In Illustration Magazine # 18, Murray Tinkelman told interviewer Dan Zimmer, "I had really distinctly different styles for periods of time. I was the second best Lorraine Fox in New York City. And I could do an adequate Milton Glaser. I was a one-man Push Pin Studio." I asked Murray to elaborate on those early influences and explain how they helped shape his style....
Murray begins... "The Push Pin guys graduated from Cooper Union in 1951... and they used this place in Manhattan, Harry Lapow, a package design studio, as a kind of 'maildrop' - a headquarters. Before the Cooper Studio I got a staff job there for a couple of weeks - for peanuts - and I was fired from there as well," he chuckles. "I was doing mechanicals and they tried me out for design stuff and I was awful (I didn't think I was that awful, but they did) and I think that's where I became aware of Push Pin. Because of their relationship with this Harry Lapow I came across a Push Pin Almanac - the original publication - and I just loved their stuff. I still think Milton Glaser is a brilliant illustrator/designer - and person."
For Murray, the discovery of the Push Pin artists was a revelation. Murray told me, "I've said before that I only had three problems with becoming an illustrator: I couldn't draw, I couldn't paint and I was colour-blind. I had no training... I never had an illustration course in my life... I only had one semester of figure drawing... I really felt unencumbered by knowledge!"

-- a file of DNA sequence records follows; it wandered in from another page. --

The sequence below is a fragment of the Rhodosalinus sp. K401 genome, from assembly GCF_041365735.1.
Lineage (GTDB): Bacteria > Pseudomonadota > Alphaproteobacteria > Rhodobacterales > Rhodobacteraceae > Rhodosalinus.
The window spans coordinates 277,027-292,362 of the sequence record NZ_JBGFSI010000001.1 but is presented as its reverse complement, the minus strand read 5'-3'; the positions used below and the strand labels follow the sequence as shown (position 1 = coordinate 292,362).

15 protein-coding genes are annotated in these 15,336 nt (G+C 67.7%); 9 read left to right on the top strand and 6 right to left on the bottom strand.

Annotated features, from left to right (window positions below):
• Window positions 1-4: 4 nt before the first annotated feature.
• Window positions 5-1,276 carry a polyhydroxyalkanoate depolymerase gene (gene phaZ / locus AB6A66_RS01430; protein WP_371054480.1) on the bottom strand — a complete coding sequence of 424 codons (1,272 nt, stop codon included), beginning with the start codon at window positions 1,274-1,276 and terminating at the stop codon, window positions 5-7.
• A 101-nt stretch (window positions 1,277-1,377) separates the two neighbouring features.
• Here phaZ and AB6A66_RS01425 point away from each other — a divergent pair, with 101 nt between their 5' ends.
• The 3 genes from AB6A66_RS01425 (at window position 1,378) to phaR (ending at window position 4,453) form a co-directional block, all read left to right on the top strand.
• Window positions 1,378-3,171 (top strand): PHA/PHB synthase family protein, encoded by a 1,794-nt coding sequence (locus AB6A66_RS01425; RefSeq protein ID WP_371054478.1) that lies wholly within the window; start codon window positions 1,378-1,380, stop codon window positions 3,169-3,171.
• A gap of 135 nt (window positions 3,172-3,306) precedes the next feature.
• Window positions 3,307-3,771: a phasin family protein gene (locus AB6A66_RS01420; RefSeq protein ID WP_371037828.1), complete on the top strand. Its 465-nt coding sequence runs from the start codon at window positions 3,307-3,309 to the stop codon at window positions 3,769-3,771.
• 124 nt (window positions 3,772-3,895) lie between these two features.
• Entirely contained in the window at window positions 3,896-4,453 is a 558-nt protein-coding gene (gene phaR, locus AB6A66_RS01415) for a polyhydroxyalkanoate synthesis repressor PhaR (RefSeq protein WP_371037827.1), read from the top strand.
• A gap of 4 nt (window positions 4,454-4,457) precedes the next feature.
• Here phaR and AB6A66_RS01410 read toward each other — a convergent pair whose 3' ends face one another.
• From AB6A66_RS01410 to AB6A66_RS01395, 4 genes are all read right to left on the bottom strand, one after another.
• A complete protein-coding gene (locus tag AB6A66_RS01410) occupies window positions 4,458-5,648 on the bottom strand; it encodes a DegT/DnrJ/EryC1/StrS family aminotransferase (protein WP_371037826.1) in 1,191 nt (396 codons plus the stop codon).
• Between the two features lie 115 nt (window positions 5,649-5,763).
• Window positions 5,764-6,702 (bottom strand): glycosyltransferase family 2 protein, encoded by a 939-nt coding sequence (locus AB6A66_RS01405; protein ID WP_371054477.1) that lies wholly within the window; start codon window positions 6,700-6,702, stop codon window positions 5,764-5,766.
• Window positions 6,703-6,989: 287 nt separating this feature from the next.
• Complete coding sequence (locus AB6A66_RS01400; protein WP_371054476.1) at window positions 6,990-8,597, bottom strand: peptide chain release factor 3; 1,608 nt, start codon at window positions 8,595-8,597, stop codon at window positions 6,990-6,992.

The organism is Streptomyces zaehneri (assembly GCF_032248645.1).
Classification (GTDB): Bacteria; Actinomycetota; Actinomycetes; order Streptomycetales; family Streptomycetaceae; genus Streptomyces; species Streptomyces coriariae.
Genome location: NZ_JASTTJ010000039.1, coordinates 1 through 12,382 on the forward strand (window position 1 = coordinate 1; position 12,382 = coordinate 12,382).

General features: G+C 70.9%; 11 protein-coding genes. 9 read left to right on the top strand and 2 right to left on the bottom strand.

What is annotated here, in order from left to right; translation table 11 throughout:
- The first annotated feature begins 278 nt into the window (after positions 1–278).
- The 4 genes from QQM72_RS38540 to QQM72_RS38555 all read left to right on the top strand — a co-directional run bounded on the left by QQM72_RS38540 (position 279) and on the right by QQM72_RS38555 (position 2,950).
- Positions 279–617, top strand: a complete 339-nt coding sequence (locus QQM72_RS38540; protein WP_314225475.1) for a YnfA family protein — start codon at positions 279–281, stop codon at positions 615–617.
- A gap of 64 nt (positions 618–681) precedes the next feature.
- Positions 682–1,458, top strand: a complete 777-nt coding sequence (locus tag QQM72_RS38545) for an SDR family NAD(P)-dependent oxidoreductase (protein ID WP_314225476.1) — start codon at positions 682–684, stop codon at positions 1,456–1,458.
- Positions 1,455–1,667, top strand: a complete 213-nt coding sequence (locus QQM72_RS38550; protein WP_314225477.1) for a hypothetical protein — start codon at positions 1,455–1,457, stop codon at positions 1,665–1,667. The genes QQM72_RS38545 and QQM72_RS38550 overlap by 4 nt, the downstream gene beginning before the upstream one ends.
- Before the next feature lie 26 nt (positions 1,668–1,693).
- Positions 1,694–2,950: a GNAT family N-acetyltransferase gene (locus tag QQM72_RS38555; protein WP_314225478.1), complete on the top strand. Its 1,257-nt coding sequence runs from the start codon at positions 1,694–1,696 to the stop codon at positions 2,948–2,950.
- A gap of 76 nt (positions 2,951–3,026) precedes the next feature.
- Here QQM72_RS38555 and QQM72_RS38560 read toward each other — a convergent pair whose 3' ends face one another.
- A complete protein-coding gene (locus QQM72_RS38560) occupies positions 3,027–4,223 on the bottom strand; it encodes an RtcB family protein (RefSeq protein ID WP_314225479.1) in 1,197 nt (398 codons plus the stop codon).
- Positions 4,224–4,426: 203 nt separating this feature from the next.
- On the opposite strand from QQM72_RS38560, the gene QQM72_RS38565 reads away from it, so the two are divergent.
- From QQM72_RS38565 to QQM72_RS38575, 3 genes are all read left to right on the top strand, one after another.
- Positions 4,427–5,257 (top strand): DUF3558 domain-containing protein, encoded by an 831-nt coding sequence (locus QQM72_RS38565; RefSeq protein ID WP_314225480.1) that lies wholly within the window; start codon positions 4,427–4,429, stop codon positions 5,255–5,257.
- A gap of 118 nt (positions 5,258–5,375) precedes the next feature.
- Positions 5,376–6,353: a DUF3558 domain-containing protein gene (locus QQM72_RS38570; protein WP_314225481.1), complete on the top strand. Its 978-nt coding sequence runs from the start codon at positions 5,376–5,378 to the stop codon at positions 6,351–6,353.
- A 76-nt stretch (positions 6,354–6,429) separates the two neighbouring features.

Murray had already become aware of Lorraine Fox's work when he was employed at American Artist Group Greeting Cards. He says, "[In spite of having no formal illustration education] I knew enough that what Lorraine was doing was brilliant. Anybody could tell what Al Parker did and what Norman Rockwell did was brilliant. But Lorraine was doing brilliant stuff that didn't depend on the academic foundation of Parker or Rockwell."
"So it wasn't that far a stretch to see how smart and how talented Milton Glaser was. In a way, he lived in that world that Lorraine lived in... that world of decorative illustration. It wasn't quite cartooning, it wasn't quite narrative illustration, it was a kind of symbolic illustration that depended on folk art as a root source."
"Anyway, I looked at the Push Pin people, I looked at Lorraine, and I used them as my influence. Where (Seymour) Chwast would do a woodcut, well, I would do a series of woodcuts (for American Cyanimid I did a campaign of woodcuts).
One of my pen-and-ink styles was strongly influenced by Milton Glaser (and then later a combination of Glaser and John Alcorn).
I asked Murray if he felt his work during this period was his own or if he was simply following a trend.
He replied enthusiastically, "Great question - and I've thought about this and I think about it in my relation with my students. I really did believe it was me and it was personal. And no more or less personal than when I moved to abstract expressionism, or no more or less than now when I'm working in photo-realism. I think they're all evolutionary stages - and I think they're all me."
"I can tell you this with utmost sincerity: I never once did a job that I didn't believe in - at least when I did it."
He laughs, "I also liked everything that I did - or else I wouldn't have let it out of the studio!"
* My Murray Tinkelman Flickr set.